The States harness the power by making and enforcing laws, collecting taxes, participating in wars, and engaging in trade. As a result, a Sovereign Wealth Fund is a pool of funds owned and used by the central government for its own investment purposes. Just as Adam Smith predicted that sovereign states could and do acquire wealth, governments invest this money in businesses and real estate around the world to benefit their economies and citizens. Popular sources for funds include money from state-owned natural resources like oil and minerals, foreign currency operations etc.
The first sovereign wealth fund was established by the Singapore government in 1981 and was known as the Singapore Government Investment Corporation (GIC). In India, SWF was established by then-Finance Minister Mr Arun Jaitley in his 2015-2016 federal budget. His SWF in India is the National Investment and Infrastructure Fund (NIIF).
Sovereign Wealth Fund
The History of Sovereign Wealth Funds
Kuwait was the first country in the world to launch a sovereign wealth fund. After Kuwait discovered oil in 1953, it decided to set up a fund to invest its surplus oil revenues. Soon it was considered the richest country in the whole world.
In 1990, the small Persian Gulf country was invaded and occupied by Iraq, then liberated by 35 US-led nations. The reason for this war was oil and the money that came with it, leaving Kuwait with a population of just 4.1 million.
Today Kuwait, whose Sovereign Wealth Fund is worth over $500 billion, is considered to have one of the largest funds in the world.
East Asian countries such as China, Hong Kong and Singapore are also known to have sovereign wealth funds. Unlike oil producers, these countries built up excess reserves when the Asian export boom started exporting more than importing. Their surplus funds are sent to financial markets around the world to make more and more money.
But just as sovereign wealth funds represent the peak of globalisation and a superior way for a country to diversify its wealth, they can also represent the trough of globalisation in a world of desire. With global trade facing major hurdles and a tense political climate evident, sovereign wealth funds appear to have millions of countries bidding rather than independent merchants just looking to make money.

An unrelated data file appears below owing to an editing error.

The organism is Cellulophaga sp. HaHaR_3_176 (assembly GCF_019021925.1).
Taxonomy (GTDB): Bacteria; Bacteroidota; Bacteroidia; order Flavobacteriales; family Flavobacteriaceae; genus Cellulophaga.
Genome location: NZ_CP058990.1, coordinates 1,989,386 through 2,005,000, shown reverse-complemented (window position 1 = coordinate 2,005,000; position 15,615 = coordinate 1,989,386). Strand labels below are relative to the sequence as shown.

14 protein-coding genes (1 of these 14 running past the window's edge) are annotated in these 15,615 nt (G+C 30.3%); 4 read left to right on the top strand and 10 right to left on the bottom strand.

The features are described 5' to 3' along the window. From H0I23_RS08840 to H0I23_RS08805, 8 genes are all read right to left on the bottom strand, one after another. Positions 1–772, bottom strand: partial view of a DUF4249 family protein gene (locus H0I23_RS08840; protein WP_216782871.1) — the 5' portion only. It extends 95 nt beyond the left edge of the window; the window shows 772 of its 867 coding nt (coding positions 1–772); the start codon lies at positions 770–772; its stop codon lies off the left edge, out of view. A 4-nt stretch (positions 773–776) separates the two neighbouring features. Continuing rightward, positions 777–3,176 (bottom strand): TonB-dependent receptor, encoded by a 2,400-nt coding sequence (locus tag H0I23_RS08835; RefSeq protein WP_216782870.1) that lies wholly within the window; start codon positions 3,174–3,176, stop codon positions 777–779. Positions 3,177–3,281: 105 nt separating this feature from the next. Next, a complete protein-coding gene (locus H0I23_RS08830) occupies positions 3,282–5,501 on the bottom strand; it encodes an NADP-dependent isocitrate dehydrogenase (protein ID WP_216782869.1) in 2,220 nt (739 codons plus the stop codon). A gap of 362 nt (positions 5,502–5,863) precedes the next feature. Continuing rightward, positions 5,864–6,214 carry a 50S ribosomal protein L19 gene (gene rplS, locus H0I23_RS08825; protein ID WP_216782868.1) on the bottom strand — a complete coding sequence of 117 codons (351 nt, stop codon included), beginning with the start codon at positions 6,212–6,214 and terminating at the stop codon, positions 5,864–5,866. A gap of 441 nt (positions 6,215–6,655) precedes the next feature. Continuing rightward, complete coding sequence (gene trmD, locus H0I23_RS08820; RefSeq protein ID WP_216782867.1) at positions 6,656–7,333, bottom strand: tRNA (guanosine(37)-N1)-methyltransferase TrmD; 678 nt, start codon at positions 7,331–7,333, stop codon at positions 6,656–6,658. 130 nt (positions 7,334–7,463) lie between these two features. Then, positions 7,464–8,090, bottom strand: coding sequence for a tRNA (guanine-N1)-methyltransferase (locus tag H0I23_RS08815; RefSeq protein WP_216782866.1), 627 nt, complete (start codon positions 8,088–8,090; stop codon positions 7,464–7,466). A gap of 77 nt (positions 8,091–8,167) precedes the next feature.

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Types of SWFs
The stabilisation fund's main purpose is to support the government in the event of an emergency or unexpected situation that causes economic shock—for example, the rapid rise in unemployment and oil and other natural resources that increase government expenditures.
The Future generation fund aims to cover the new costs of the future elderly population. This reduces the future budget for the country.
The Reserve Investment fund's purpose includes only generating long-term returns. It focuses on long-term investment opportunities to attain high returns.
The pension reserve's purpose is to support the national pension system. The fund is aimed at reducing the budget burden for paying a pension. A country with an increased elderly population can set up this fund.
Significance of SWFs
Some sovereign wealth funds may be owned by a central bank, which accumulates funds in the process of managing a country's banking system, and this type of fund usually holds major economic and fiscal importance. Other sovereign wealth funds are merely designated savings that various companies invest in for investment income and may not play a significant role in tax administration. Accumulated funds can come from foreign currency deposits held by central banks, International monetary funds, and special drawing rights. These are assets of sovereign nations and are typically held in domestic and other reserve currencies such as pounds, dollars, yen etc.
Limitations of SWFs
Some sovereign wealth funds are not as transparent as others. For example, Some sovereign wealth funds may disclose their investment holdings on a regular basis, and other sovereign wealth funds may not disclose investment details.
SWF guarantees no returns, and exchange rates may also affect the Sovereign wealth funds.
India surpasses China in sovereign wealth funds. Give points to support your answer.
Ans: India has quietly replaced China as the most sought-after destination for global sovereign wealth funds investments in the private sector which is seen as a sign of the country’s growing attraction for investors. According to the data by New York Global SWF, which tracks over 400 sovereign wealth funds in the year 2020 to date which is nearly three times more than what they have put in china, i.e., dollar 4,5 billion. It started in the year 2019 when a dollar of 10.1 billion was invested by SWFs in India, surpassing the $6.4 billion amount it did in china.
Few human creations represent the pinnacle of globalisation and sovereign wealth funds. Some state funds invest the revenues achieved by the government. Some other sources include budget surpluses and reserves. The Sovereign function is to stabilise the economy of the country through diversification and create wealth for future generations. The Sovereign Wealth Funds have grown significantly in influence over the last two decades, collectively managing more than $8 trillion in assets worth about 10% of the world's Gross Domestic Product.